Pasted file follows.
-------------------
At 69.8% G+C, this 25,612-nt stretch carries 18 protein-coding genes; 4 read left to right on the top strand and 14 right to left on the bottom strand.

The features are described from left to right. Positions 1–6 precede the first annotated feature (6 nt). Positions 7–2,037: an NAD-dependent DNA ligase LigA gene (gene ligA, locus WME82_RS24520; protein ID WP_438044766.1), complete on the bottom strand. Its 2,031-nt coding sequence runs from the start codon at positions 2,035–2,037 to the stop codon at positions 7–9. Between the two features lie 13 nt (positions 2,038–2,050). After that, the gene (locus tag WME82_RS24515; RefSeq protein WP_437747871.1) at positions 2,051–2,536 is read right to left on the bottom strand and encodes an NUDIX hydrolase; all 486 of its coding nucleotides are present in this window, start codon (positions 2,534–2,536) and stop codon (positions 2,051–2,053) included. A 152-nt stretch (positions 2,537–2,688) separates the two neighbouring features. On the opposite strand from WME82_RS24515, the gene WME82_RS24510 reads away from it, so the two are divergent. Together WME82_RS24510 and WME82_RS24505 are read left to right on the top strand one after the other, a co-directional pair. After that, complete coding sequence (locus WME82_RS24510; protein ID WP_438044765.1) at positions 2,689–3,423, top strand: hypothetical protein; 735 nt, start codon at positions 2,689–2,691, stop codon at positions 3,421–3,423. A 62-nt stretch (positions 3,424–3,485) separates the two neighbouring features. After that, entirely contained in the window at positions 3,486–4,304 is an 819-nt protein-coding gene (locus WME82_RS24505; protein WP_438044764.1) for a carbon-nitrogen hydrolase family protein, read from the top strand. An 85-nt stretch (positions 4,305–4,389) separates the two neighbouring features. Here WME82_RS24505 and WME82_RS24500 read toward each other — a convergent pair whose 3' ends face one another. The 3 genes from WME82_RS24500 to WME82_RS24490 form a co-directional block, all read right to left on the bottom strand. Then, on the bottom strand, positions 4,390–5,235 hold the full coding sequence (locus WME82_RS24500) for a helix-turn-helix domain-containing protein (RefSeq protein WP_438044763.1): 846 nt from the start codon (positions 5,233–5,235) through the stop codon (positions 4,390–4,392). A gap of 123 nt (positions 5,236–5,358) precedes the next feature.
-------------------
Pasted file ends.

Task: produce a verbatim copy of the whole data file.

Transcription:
At 69.8% G+C, this 25,612-nt stretch carries 18 protein-coding genes; 4 read left to right on the top strand and 14 right to left on the bottom strand.

The features are described from left to right. Positions 1–6 precede the first annotated feature (6 nt). Positions 7–2,037: an NAD-dependent DNA ligase LigA gene (gene ligA, locus WME82_RS24520; protein ID WP_438044766.1), complete on the bottom strand. Its 2,031-nt coding sequence runs from the start codon at positions 2,035–2,037 to the stop codon at positions 7–9. Between the two features lie 13 nt (positions 2,038–2,050). After that, the gene (locus tag WME82_RS24515; RefSeq protein WP_437747871.1) at positions 2,051–2,536 is read right to left on the bottom strand and encodes an NUDIX hydrolase; all 486 of its coding nucleotides are present in this window, start codon (positions 2,534–2,536) and stop codon (positions 2,051–2,053) included. A 152-nt stretch (positions 2,537–2,688) separates the two neighbouring features. On the opposite strand from WME82_RS24515, the gene WME82_RS24510 reads away from it, so the two are divergent. Together WME82_RS24510 and WME82_RS24505 are read left to right on the top strand one after the other, a co-directional pair. After that, complete coding sequence (locus WME82_RS24510; protein ID WP_438044765.1) at positions 2,689–3,423, top strand: hypothetical protein; 735 nt, start codon at positions 2,689–2,691, stop codon at positions 3,421–3,423. A 62-nt stretch (positions 3,424–3,485) separates the two neighbouring features. After that, entirely contained in the window at positions 3,486–4,304 is an 819-nt protein-coding gene (locus WME82_RS24505; protein WP_438044764.1) for a carbon-nitrogen hydrolase family protein, read from the top strand. An 85-nt stretch (positions 4,305–4,389) separates the two neighbouring features. Here WME82_RS24505 and WME82_RS24500 read toward each other — a convergent pair whose 3' ends face one another. The 3 genes from WME82_RS24500 to WME82_RS24490 form a co-directional block, all read right to left on the bottom strand. Then, on the bottom strand, positions 4,390–5,235 hold the full coding sequence (locus WME82_RS24500) for a helix-turn-helix domain-containing protein (RefSeq protein WP_438044763.1): 846 nt from the start codon (positions 5,233–5,235) through the stop codon (positions 4,390–4,392). A gap of 123 nt (positions 5,236–5,358) precedes the next feature.